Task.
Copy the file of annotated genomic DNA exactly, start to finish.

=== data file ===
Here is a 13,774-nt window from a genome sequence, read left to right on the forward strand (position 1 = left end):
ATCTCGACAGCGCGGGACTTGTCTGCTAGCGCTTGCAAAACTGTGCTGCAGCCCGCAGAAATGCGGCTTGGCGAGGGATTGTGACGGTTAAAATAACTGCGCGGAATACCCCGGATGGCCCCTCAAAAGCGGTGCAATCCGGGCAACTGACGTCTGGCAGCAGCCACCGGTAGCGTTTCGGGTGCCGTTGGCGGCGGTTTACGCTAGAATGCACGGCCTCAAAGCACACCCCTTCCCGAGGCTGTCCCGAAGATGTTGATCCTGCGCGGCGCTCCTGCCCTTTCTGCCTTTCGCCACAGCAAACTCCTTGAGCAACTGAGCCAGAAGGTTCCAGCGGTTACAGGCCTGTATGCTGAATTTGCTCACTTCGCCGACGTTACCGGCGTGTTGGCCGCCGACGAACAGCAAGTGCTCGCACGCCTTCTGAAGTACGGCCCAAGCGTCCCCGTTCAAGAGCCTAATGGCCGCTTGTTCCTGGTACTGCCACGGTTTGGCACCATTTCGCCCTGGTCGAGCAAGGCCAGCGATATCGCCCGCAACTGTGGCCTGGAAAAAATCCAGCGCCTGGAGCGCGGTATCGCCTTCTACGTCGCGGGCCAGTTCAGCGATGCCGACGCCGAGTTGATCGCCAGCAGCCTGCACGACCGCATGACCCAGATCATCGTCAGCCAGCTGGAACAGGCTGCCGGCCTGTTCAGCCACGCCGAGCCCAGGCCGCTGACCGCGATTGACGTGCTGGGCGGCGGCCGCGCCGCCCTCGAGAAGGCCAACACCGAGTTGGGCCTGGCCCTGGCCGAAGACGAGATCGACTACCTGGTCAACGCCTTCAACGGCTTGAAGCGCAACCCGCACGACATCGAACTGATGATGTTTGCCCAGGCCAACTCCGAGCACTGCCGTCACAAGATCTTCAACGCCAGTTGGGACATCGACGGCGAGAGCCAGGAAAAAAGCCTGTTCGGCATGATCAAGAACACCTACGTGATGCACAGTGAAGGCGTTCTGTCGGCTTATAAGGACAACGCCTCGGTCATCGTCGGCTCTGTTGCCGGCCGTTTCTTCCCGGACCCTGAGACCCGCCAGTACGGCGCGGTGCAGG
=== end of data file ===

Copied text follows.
Here is a 13,774-nt window from a genome sequence, read left to right on the forward strand (position 1 = left end):
ATCTCGACAGCGCGGGACTTGTCTGCTAGCGCTTGCAAAACTGTGCTGCAGCCCGCAGAAATGCGGCTTGGCGAGGGATTGTGACGGTTAAAATAACTGCGCGGAATACCCCGGATGGCCCCTCAAAAGCGGTGCAATCCGGGCAACTGACGTCTGGCAGCAGCCACCGGTAGCGTTTCGGGTGCCGTTGGCGGCGGTTTACGCTAGAATGCACGGCCTCAAAGCACACCCCTTCCCGAGGCTGTCCCGAAGATGTTGATCCTGCGCGGCGCTCCTGCCCTTTCTGCCTTTCGCCACAGCAAACTCCTTGAGCAACTGAGCCAGAAGGTTCCAGCGGTTACAGGCCTGTATGCTGAATTTGCTCACTTCGCCGACGTTACCGGCGTGTTGGCCGCCGACGAACAGCAAGTGCTCGCACGCCTTCTGAAGTACGGCCCAAGCGTCCCCGTTCAAGAGCCTAATGGCCGCTTGTTCCTGGTACTGCCACGGTTTGGCACCATTTCGCCCTGGTCGAGCAAGGCCAGCGATATCGCCCGCAACTGTGGCCTGGAAAAAATCCAGCGCCTGGAGCGCGGTATCGCCTTCTACGTCGCGGGCCAGTTCAGCGATGCCGACGCCGAGTTGATCGCCAGCAGCCTGCACGACCGCATGACCCAGATCATCGTCAGCCAGCTGGAACAGGCTGCCGGCCTGTTCAGCCACGCCGAGCCCAGGCCGCTGACCGCGATTGACGTGCTGGGCGGCGGCCGCGCCGCCCTCGAGAAGGCCAACACCGAGTTGGGCCTGGCCCTGGCCGAAGACGAGATCGACTACCTGGTCAACGCCTTCAACGGCTTGAAGCGCAACCCGCACGACATCGAACTGATGATGTTTGCCCAGGCCAACTCCGAGCACTGCCGTCACAAGATCTTCAACGCCAGTTGGGACATCGACGGCGAGAGCCAGGAAAAAAGCCTGTTCGGCATGATCAAGAACACCTACGTGATGCACAGTGAAGGCGTTCTGTCGGCTTATAAGGACAACGCCTCGGTCATCGTCGGCTCTGTTGCCGGCCGTTTCTTCCCGGACCCTGAGACCCGCCAGTACGGCGCGGTGCAGG